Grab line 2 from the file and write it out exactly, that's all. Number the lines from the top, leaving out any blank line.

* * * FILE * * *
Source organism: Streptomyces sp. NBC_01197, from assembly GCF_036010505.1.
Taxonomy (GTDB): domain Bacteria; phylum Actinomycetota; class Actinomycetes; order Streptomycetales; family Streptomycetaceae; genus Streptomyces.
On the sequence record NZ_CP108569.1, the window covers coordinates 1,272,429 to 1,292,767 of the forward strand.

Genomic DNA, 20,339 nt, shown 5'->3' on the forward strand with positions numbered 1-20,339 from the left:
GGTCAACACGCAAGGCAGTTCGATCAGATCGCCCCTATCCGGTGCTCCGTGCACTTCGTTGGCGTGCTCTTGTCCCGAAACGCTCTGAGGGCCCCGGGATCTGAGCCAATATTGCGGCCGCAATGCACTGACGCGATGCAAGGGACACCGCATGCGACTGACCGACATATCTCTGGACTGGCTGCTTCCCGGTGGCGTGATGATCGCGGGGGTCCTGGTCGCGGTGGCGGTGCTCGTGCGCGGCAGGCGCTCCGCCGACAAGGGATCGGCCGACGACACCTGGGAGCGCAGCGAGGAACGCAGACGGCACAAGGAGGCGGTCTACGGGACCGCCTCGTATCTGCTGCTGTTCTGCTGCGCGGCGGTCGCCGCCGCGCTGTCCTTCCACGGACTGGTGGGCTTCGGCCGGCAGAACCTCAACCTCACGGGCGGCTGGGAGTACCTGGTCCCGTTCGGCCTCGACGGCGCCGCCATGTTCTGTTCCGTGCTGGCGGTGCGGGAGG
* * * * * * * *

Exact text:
Taxonomy (GTDB): domain Bacteria; phylum Actinomycetota; class Actinomycetes; order Streptomycetales; family Streptomycetaceae; genus Streptomyces.